Jalapeño Inferno cooks up holiday special on tamales

Terry Craig is the chef of the duo, with Laura Craig running the floor and accommodating customers. (Jalapeño Inferno/Submitted)

Twenty-three years ago, restaurateurs Terry and Laura Craig wanted to get into the Mexican food business. After some searching, they came across the bones of what they thought could be a successful endeavor.

Twenty-two years and three locations later, the Craigs opened Jalapeño Inferno’s fourth location in Park West, Peoria, bringing their fresh food, affordable prices and the Scottsdale restaurant feel to the West Valley.

“The Peoria residents were saying, ‘We’d like to go out to a nice dinner, but we don’t want to drive all the way to Scottsdale,’” Terry said. “And we put food on the plate, and we keep it fresh. I think that’s the difference.”

The mom-and-pops restaurant is entirely owned by the Craigs, both with big-chain restaurant experience, first started in Scottsdale. Terry, the chef of the duo, had never tried his hand at cooking Mexican food, but was determined to make the restaurant the best it could be foodwise, while Laura would run the floor and make customers feel the most accommodated in their care.

With this determination, the pair turned their small restaurant into a chain that spans multiple parts of North Scottsdale, including a takeout kitchen and cantina, as well as Peoria.

“We’re still the same though,” Terry said. “We still go to work every day. It’s still our restaurant, and we work hard, like any entrepreneur would, just trying to do the right thing.”

Jalapeño Inferno prides itself on its ideology of having everything made from scratch and providing the best food at a good price. Coming to the West Valley in the middle of the COVID-19 pandemic, the restaurant hasn’t seen its full potential yet, but with restrictions getting lighter, Jalapeño Inferno is gaining more and more popularity in Peoria.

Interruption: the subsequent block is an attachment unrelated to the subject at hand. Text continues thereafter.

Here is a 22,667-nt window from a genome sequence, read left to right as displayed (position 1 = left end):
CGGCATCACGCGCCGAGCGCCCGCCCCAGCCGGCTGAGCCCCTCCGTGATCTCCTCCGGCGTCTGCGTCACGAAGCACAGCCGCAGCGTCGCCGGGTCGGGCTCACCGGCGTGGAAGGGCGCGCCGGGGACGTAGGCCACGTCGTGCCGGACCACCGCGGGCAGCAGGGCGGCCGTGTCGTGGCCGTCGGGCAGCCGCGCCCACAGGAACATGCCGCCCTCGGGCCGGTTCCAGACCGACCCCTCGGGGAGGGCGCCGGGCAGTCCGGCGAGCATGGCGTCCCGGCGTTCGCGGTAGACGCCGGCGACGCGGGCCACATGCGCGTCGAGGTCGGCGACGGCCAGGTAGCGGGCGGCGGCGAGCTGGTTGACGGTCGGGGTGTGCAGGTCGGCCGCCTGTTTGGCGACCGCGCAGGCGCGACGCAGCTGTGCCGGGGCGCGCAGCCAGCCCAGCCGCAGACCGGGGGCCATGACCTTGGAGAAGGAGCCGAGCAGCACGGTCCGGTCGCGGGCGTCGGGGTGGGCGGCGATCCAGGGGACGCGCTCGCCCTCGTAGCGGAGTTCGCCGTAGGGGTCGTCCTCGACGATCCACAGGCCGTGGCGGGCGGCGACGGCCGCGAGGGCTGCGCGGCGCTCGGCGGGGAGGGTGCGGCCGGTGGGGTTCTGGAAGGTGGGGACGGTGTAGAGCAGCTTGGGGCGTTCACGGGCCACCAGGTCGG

Its mission to differentiate themselves from other restaurants is that everything it makes is from scratch, from the “legendary” tamales to guacamole and even freshly squeezed limes for margaritas.

“I have two full-time people in every restaurant, eight to 10 hours a day,” Terry said. “They just stand there, and they never cook a ticket or they never fry a taco. They’re standing in the back room making everything from scratch every day.”

“We still think people can tell; the discerning eye or palate can tell that it’s not (premade) food,” he added.

This method has netted Jalapeño Inferno great success, with its sweet green corn tamale leading the way. It has taken that into account, as in the month of December only, ending on New Year’s, it is offering a holiday special that includes six free tamales — sweet green corn or seasonal red spicy pork — with a preorder of a dozen tamales.

This is to honor the traditional Mexican history behind the tamale, of being a winter food that brings family together behind some great tasting food.

“We’re so known for our tamales anyways,” Terry said. “And it is kind of a Hispanic Arizona tradition that the family stands around the kitchen and they all get together and they make tamales together. That’s a pretty cool tradition in the Southwest where we live, and so we try to capture that.”